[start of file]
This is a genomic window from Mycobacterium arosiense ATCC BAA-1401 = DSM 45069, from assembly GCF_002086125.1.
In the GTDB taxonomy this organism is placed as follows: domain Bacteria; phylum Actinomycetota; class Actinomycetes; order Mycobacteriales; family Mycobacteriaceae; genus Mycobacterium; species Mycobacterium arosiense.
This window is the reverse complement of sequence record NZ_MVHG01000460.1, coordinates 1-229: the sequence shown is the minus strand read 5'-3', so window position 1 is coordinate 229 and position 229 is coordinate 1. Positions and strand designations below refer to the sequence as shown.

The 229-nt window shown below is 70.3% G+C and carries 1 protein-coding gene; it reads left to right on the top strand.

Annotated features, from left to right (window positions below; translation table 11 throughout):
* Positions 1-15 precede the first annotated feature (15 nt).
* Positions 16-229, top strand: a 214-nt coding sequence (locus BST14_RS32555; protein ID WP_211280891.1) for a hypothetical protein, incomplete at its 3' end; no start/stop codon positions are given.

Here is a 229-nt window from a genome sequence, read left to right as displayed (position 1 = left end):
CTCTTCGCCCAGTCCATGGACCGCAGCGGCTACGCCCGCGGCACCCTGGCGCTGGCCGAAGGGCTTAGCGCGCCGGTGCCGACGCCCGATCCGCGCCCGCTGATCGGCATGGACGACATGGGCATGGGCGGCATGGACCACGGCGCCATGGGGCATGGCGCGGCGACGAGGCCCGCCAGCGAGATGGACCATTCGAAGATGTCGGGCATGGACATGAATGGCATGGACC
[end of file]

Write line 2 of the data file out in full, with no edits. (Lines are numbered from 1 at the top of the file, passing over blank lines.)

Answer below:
In the GTDB taxonomy this organism is placed as follows: domain Bacteria; phylum Actinomycetota; class Actinomycetes; order Mycobacteriales; family Mycobacteriaceae; genus Mycobacterium; species Mycobacterium arosiense.